Until you give up begging for a job interview and starting setting up meetings you won’t find the job you want. In the end, you’ll hate going to work or end up starting another job hunt soon after getting hired.

Treat yourself like the professional you want a company to hire and pay well. If you don’t, nobody else will either.

How to you keep from feeling needy or desperate when you badly need work? Please comment below.

How to Make a Powerful First Impression

3 minutes to read

First impressions. Everyone forms them and is subject to them. No relationship begins without a first impression. In some cases, you can overcome a situation that starts off on the wrong foot. If you’ve recovered from such an experience, you know how difficult it is getting back on track. In most cases the old adage, “you never get a second chance to make a first impression,” rules.

How to Make a Powerful First Impression

The Dominance of a First Impression

Harvard Psychologist Nalini Ambady and her colleague Robert Rosenthal examined the power of first impressions. In the 1990s, they did a series of experiments comparing the ratings given to college professors by students at the end of the semester with ratings that another group of students gave the same professors based only on three ten-second silent video clips shown prior to any actual lectures.

Ambady and Rosenthal found both groups essentially agreed on how good or bad the professors were. As far as their performance ratings were concerned, the first impression from ten seconds of silent video counted for almost as much as a whole semester’s worth of interaction.

Think about that in the context of an HR person reviewing 100 or more applications for a job. While you may get more than 10 seconds, in this first screening he’s looking for any reason to weed you out.

Controlling How People Perceive You

As a chaplain, I faced this issue every day. At stake was whether people would come to me when they needed help. Fortunately, the two decades I spent in business prepared me to quickly establish rapport with people.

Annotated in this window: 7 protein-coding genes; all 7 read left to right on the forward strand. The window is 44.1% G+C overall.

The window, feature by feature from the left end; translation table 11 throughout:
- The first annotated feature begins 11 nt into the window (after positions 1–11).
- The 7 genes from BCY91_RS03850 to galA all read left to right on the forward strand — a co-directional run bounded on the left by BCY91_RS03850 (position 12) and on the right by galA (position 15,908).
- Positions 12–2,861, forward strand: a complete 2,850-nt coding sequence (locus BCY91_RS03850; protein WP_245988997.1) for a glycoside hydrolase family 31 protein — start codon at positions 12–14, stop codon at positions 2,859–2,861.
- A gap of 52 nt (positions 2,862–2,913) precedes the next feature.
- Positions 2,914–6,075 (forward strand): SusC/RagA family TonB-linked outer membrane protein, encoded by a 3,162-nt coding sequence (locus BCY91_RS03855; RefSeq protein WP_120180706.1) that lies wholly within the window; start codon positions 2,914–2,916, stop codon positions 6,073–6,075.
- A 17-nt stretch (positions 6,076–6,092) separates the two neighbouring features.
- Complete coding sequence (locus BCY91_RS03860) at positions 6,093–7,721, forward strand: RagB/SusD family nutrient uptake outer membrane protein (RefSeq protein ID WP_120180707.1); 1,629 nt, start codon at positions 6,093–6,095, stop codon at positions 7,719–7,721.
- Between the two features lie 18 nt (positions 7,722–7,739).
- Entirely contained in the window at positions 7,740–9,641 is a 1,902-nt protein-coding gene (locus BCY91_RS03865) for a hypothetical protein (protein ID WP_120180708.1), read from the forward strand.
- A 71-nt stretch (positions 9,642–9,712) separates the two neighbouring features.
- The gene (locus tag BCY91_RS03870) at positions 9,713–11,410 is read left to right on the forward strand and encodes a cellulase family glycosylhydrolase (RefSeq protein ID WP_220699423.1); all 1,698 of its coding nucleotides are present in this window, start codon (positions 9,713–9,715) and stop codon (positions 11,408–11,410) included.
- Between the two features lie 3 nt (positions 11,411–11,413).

These days, with so much of business happening online, someone’s first impression of you is likely to be based on something you write. Especially if you’re looking for a job, your resume and a cover letter is a company’s introduction to you. That being the case, you’re being assessed on your writing skills. It’s a good idea to know what to do. Here are some guidelines:

  1. Customize everything – You’re communicating with individuals. Even if they don’t treat you that way, get in the habit of customizing cover letters, resumes, and everything else.
  2. Spelling counts – While it’s true that some people don’t care about spelling, how will you know if that’s the case with the person you’re writing to? You cannot rely on spell checkers since they don’t detect the wrong word. Stick with the standard spelling of words unless you prize creative spelling over your finances.
  3. Grammar counts too. Do you know the difference between the homonyms there, their, and they’re? I can’t tell you what percentage of HR people do but I bet it’s high. Yet countless times I receive correspondence using the wrong one. There are numerous grammar traps to trip you up. Check out the Grammarly Blog. You’ll get great information in an easy to understand and fun format.
  4. Double and triple check before sending – Proofread everything, whether it’s a casual email or a formal letter. While Microsoft Word purports to check syntax, it is not infallible. Have someone else read what you write, especially if it’s important.

Your high school English teacher was right. Your ability to clearly express your thoughts in writing is a crucial skill. Your access to the marketplace where you plan to turn all your other skills into a high-income career rests on the first impression you give, in writing.

What resources do you use to improve your writing skill? Please comment below.